[0010] In one embodiment, the creamer of the present invention is Extended Shelf-Life (ESL) liquid creamers with yogurt-like texture or sweetened condensed milk-like texture, formed by the interaction of oil(s), protein(s), carbohydrate(s), and optionally sweetener(s), flavor(s), and stabilized by the use of complex systems containing the combinations of hydrocolloid(s) and emulsifier(s).

[0011] In another embodiment, the creamer of the present invention is aseptic shelf-stable liquid creamers with yogurt-like texture or sweetened condensed milk-like texture, formed by the interaction of oil(s), protein(s), carbohydrate(s), and optionally sweetener(s), flavor(s), and stabilized by the use of complex systems containing the combinations of hydrocolloid(s) and emulsifier(s).

[0012] In a first aspect, the invention relates to a composition comprising oil in the range of 10-16 wt/wt%; caseinate salts in the range of 1.5 to 2.2 wt/wt%; mono-/diglycerides in the range of 0.13 to 0.3 wt/wt%; tartaric acid esters of monoglycerides in the range of 0.4 to 0.8 wt/wt%; kappa-carrageenan in the range of 0.06 to 0.09 wt/wt%; iota-carrageenan in the range of 0.05 to 0.1 1 wt/wt%; and guar gum in the range of 0.1 to 0.4 wt/wt%.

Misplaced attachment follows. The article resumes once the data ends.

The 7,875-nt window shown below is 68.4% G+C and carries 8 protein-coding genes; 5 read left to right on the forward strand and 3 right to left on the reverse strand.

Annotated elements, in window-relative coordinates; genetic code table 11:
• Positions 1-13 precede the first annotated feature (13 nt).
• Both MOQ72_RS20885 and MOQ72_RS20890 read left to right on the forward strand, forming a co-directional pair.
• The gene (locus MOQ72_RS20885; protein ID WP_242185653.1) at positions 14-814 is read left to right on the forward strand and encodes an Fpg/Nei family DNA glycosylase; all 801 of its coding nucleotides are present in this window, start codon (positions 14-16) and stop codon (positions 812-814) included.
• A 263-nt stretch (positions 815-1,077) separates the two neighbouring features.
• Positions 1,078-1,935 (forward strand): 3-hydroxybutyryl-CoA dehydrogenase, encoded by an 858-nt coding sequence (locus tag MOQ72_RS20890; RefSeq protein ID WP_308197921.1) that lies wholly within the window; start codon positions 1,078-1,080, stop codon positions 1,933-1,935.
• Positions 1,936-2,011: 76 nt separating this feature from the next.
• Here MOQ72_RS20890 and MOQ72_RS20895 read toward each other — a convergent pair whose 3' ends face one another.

[0013] In one aspect, the present invention relates to a creamer with yogurt-like texture comprising calcium lactate in the range of 0.1 to 0.3 wt/wt%.

[0014] In one embodiment the aseptic creamers are shelf-stable at 20°C for at least 6 months, 3 months at 30°C, and 1 month at 38°C.

[0015] The creamers are easily dispersible in coffee, stable in hot and cold acidic environment, without feathering, breaking emulsion, de-oiling, flocculation and sedimentation. When added to coffee or tea or other liquid products, the creamers provide improved mouthfeel, full body, smooth texture, and also a good flavor with no off-flavor notes developed during storage time.

[0016] Though the present invention discloses the coffee creamers, use of the creamers, it is not limited for only coffee applications. For example, the creamers can be also used for other beverages, such as tea or cocoa, or used with cereals or berries, creamers for soups, in many

cooking applications, etc.

[0017] The products of the invention present excellent organoleptic properties, in particular in terms of texture and mouthfeel even when very low levels of fat are used. Besides, the products of the invention show good stability during the product shelf-life.